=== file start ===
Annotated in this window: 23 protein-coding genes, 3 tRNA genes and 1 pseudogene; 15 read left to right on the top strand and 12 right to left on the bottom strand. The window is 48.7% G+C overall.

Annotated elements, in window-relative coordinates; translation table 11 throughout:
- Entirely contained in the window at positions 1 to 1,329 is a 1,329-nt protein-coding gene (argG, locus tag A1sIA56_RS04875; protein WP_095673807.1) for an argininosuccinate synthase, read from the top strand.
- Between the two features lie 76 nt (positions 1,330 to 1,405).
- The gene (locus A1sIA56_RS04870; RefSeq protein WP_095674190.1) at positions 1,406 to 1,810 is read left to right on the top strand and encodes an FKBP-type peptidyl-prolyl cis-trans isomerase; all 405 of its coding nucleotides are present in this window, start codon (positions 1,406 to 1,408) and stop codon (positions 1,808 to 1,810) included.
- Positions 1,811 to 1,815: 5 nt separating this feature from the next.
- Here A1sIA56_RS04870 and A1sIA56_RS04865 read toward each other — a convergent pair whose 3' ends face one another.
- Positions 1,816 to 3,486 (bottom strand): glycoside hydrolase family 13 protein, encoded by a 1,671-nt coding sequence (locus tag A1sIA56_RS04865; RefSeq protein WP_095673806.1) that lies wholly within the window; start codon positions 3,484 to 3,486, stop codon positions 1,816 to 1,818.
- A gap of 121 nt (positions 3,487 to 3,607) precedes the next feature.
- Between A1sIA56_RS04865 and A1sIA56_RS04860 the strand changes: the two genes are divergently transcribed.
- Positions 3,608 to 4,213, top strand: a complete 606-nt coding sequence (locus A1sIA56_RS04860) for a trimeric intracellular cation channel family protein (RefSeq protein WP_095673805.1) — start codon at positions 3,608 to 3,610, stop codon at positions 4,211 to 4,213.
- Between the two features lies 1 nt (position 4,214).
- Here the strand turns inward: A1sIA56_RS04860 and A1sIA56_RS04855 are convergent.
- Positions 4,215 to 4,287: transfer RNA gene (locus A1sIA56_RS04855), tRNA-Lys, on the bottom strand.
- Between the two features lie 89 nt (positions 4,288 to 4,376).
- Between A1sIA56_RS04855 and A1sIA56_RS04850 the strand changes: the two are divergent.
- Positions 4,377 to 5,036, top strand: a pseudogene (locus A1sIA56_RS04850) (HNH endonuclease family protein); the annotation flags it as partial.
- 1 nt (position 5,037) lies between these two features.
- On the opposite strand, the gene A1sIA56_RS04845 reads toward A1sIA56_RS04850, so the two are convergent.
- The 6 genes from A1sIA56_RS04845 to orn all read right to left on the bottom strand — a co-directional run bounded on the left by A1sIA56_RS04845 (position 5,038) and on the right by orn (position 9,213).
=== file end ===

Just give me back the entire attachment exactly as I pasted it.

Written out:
Annotated in this window: 23 protein-coding genes, 3 tRNA genes and 1 pseudogene; 15 read left to right on the top strand and 12 right to left on the bottom strand. The window is 48.7% G+C overall.

Annotated elements, in window-relative coordinates; translation table 11 throughout:
- Entirely contained in the window at positions 1 to 1,329 is a 1,329-nt protein-coding gene (argG, locus tag A1sIA56_RS04875; protein WP_095673807.1) for an argininosuccinate synthase, read from the top strand.
- Between the two features lie 76 nt (positions 1,330 to 1,405).
- The gene (locus A1sIA56_RS04870; RefSeq protein WP_095674190.1) at positions 1,406 to 1,810 is read left to right on the top strand and encodes an FKBP-type peptidyl-prolyl cis-trans isomerase; all 405 of its coding nucleotides are present in this window, start codon (positions 1,406 to 1,408) and stop codon (positions 1,808 to 1,810) included.
- Positions 1,811 to 1,815: 5 nt separating this feature from the next.
- Here A1sIA56_RS04870 and A1sIA56_RS04865 read toward each other — a convergent pair whose 3' ends face one another.
- Positions 1,816 to 3,486 (bottom strand): glycoside hydrolase family 13 protein, encoded by a 1,671-nt coding sequence (locus tag A1sIA56_RS04865; RefSeq protein WP_095673806.1) that lies wholly within the window; start codon positions 3,484 to 3,486, stop codon positions 1,816 to 1,818.
- A gap of 121 nt (positions 3,487 to 3,607) precedes the next feature.
- Between A1sIA56_RS04865 and A1sIA56_RS04860 the strand changes: the two genes are divergently transcribed.
- Positions 3,608 to 4,213, top strand: a complete 606-nt coding sequence (locus A1sIA56_RS04860) for a trimeric intracellular cation channel family protein (RefSeq protein WP_095673805.1) — start codon at positions 3,608 to 3,610, stop codon at positions 4,211 to 4,213.
- Between the two features lies 1 nt (position 4,214).
- Here the strand turns inward: A1sIA56_RS04860 and A1sIA56_RS04855 are convergent.
- Positions 4,215 to 4,287: transfer RNA gene (locus A1sIA56_RS04855), tRNA-Lys, on the bottom strand.
- Between the two features lie 89 nt (positions 4,288 to 4,376).
- Between A1sIA56_RS04855 and A1sIA56_RS04850 the strand changes: the two are divergent.
- Positions 4,377 to 5,036, top strand: a pseudogene (locus A1sIA56_RS04850) (HNH endonuclease family protein); the annotation flags it as partial.
- 1 nt (position 5,037) lies between these two features.
- On the opposite strand, the gene A1sIA56_RS04845 reads toward A1sIA56_RS04850, so the two are convergent.
- The 6 genes from A1sIA56_RS04845 to orn all read right to left on the bottom strand — a co-directional run bounded on the left by A1sIA56_RS04845 (position 5,038) and on the right by orn (position 9,213).